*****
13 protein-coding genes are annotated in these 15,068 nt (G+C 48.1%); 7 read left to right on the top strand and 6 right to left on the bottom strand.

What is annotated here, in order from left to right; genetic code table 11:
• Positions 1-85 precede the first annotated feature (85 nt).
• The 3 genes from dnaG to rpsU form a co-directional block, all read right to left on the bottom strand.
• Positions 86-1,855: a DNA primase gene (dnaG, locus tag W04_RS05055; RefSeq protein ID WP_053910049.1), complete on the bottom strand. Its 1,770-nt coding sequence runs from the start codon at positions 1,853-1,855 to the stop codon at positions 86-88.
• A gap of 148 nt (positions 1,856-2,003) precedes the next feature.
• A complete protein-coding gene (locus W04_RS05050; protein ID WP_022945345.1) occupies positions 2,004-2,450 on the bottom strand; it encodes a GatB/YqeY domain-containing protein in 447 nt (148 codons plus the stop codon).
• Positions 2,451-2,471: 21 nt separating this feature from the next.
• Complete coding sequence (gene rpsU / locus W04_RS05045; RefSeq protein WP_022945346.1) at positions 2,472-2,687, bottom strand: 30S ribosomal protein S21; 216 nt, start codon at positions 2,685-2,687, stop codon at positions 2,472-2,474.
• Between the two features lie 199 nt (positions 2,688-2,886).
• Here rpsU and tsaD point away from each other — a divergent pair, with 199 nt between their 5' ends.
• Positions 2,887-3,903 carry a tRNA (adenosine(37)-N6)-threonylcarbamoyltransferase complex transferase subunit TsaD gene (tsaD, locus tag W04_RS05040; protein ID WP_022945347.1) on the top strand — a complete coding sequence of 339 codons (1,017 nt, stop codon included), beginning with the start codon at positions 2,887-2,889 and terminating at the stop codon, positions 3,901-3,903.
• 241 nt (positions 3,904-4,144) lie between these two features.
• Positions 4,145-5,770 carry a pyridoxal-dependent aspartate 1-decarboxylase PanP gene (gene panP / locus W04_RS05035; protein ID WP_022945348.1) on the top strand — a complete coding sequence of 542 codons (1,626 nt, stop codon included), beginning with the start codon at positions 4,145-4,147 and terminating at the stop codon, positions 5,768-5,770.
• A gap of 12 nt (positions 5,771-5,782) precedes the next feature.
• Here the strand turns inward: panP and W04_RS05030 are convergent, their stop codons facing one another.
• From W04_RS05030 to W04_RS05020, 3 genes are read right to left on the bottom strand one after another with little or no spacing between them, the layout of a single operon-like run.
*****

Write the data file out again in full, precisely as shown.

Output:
13 protein-coding genes are annotated in these 15,068 nt (G+C 48.1%); 7 read left to right on the top strand and 6 right to left on the bottom strand.

What is annotated here, in order from left to right; genetic code table 11:
• Positions 1-85 precede the first annotated feature (85 nt).
• The 3 genes from dnaG to rpsU form a co-directional block, all read right to left on the bottom strand.
• Positions 86-1,855: a DNA primase gene (dnaG, locus tag W04_RS05055; RefSeq protein ID WP_053910049.1), complete on the bottom strand. Its 1,770-nt coding sequence runs from the start codon at positions 1,853-1,855 to the stop codon at positions 86-88.
• A gap of 148 nt (positions 1,856-2,003) precedes the next feature.
• A complete protein-coding gene (locus W04_RS05050; protein ID WP_022945345.1) occupies positions 2,004-2,450 on the bottom strand; it encodes a GatB/YqeY domain-containing protein in 447 nt (148 codons plus the stop codon).
• Positions 2,451-2,471: 21 nt separating this feature from the next.
• Complete coding sequence (gene rpsU / locus W04_RS05045; RefSeq protein WP_022945346.1) at positions 2,472-2,687, bottom strand: 30S ribosomal protein S21; 216 nt, start codon at positions 2,685-2,687, stop codon at positions 2,472-2,474.
• Between the two features lie 199 nt (positions 2,688-2,886).
• Here rpsU and tsaD point away from each other — a divergent pair, with 199 nt between their 5' ends.
• Positions 2,887-3,903 carry a tRNA (adenosine(37)-N6)-threonylcarbamoyltransferase complex transferase subunit TsaD gene (tsaD, locus tag W04_RS05040; protein ID WP_022945347.1) on the top strand — a complete coding sequence of 339 codons (1,017 nt, stop codon included), beginning with the start codon at positions 2,887-2,889 and terminating at the stop codon, positions 3,901-3,903.
• 241 nt (positions 3,904-4,144) lie between these two features.
• Positions 4,145-5,770 carry a pyridoxal-dependent aspartate 1-decarboxylase PanP gene (gene panP / locus W04_RS05035; protein ID WP_022945348.1) on the top strand — a complete coding sequence of 542 codons (1,626 nt, stop codon included), beginning with the start codon at positions 4,145-4,147 and terminating at the stop codon, positions 5,768-5,770.
• A gap of 12 nt (positions 5,771-5,782) precedes the next feature.
• Here the strand turns inward: panP and W04_RS05030 are convergent, their stop codons facing one another.
• From W04_RS05030 to W04_RS05020, 3 genes are read right to left on the bottom strand one after another with little or no spacing between them, the layout of a single operon-like run.